Monash University researchers have developed a game-changing method to manufacture aluminium alloys that could have a profound impact on manufacturing industries such as transportation, aerospace and defence.
Developed by Professor Christopher Hutchinson, the innovative ‘cyclic plasticity’ method holds the potential to close the book on a century-old established practice of “baking” aluminium alloys at high temperatures – a process which is both costly and environmentally unfriendly.
Professor Hutchinson said the new method creates aluminium alloys with better combinations of properties than existing alloys, at room temperatures, within minutes.
“Our new approach is exciting because it allows us to create new types of alloy nanostructures that lead to improved combinations of properties,” the Professor said.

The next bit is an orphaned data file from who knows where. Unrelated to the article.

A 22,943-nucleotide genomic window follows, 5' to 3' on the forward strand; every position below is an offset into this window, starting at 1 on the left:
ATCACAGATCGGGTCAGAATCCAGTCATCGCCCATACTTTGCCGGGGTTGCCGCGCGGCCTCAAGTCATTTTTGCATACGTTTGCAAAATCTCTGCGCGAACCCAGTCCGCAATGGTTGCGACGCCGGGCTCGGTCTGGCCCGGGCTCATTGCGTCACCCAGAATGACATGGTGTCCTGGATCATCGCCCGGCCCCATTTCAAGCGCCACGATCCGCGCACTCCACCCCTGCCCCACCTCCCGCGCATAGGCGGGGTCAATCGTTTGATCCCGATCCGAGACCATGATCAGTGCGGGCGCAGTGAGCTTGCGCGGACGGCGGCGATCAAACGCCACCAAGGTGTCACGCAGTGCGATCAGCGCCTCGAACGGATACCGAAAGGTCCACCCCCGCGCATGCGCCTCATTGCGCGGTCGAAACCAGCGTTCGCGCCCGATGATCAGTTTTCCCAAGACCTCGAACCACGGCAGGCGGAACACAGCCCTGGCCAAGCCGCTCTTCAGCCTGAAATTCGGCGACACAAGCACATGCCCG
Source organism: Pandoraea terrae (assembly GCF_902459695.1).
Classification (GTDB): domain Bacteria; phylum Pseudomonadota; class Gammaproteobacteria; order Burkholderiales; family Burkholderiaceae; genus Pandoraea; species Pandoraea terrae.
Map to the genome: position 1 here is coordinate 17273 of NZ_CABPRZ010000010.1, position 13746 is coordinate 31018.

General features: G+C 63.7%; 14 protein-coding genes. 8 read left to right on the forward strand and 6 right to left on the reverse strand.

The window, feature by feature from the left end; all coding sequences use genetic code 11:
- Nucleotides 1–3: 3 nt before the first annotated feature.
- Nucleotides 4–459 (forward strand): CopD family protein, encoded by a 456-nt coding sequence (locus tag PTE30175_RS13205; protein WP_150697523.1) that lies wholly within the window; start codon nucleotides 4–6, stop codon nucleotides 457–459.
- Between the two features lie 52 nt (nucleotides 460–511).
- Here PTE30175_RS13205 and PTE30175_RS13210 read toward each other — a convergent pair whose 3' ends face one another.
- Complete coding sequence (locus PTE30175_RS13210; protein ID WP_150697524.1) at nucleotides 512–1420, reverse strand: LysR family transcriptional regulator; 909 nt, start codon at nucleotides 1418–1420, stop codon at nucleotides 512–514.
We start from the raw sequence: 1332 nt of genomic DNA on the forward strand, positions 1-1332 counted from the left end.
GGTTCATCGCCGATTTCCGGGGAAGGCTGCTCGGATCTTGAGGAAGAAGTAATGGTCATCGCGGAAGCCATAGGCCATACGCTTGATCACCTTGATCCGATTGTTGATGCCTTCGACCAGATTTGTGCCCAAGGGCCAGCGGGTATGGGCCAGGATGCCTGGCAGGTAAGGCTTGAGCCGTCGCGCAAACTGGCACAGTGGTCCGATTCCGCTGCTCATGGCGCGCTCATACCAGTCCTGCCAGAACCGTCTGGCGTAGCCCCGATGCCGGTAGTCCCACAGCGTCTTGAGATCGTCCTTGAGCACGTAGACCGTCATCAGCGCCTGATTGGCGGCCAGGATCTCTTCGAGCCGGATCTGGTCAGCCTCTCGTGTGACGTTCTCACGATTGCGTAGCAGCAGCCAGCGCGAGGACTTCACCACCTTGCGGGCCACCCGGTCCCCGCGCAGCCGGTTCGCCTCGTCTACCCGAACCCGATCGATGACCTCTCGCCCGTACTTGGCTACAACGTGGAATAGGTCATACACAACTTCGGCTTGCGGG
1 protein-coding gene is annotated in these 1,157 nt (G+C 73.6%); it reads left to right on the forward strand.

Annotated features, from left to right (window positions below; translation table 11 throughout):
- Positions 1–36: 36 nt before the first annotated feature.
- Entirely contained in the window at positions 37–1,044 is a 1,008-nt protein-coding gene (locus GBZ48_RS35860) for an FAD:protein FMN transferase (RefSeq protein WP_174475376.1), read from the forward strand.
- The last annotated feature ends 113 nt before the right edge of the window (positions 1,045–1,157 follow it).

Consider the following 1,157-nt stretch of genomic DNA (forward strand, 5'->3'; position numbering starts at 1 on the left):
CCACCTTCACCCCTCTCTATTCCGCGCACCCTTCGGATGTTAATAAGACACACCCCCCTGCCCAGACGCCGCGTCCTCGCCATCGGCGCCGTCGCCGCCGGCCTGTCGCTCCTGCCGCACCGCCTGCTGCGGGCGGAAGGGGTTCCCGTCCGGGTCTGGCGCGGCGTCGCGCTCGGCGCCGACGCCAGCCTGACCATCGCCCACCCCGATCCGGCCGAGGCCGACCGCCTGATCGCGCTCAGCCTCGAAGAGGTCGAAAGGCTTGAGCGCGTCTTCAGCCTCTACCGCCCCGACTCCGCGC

“It’s a bonus that we can do this at room temperatures instead of the long and costly elevated temperature heat treatments.
“When a manufacturing process becomes integrated after 100 years of practice, it’s easy to forget to look for alternatives. Our work shows that not only is there another way, there’s a much better way.”
Mr Hutchinson is also confident that the ‘cyclic plasticity’ method could open new options for industry to test and develop new alloy manufacturing processes.
“Researchers may now apply the cyclic plasticity method to investigate strengthening and improving other alloy systems, such as magnesium, opening up new opportunities in materials innovation,” he concluded.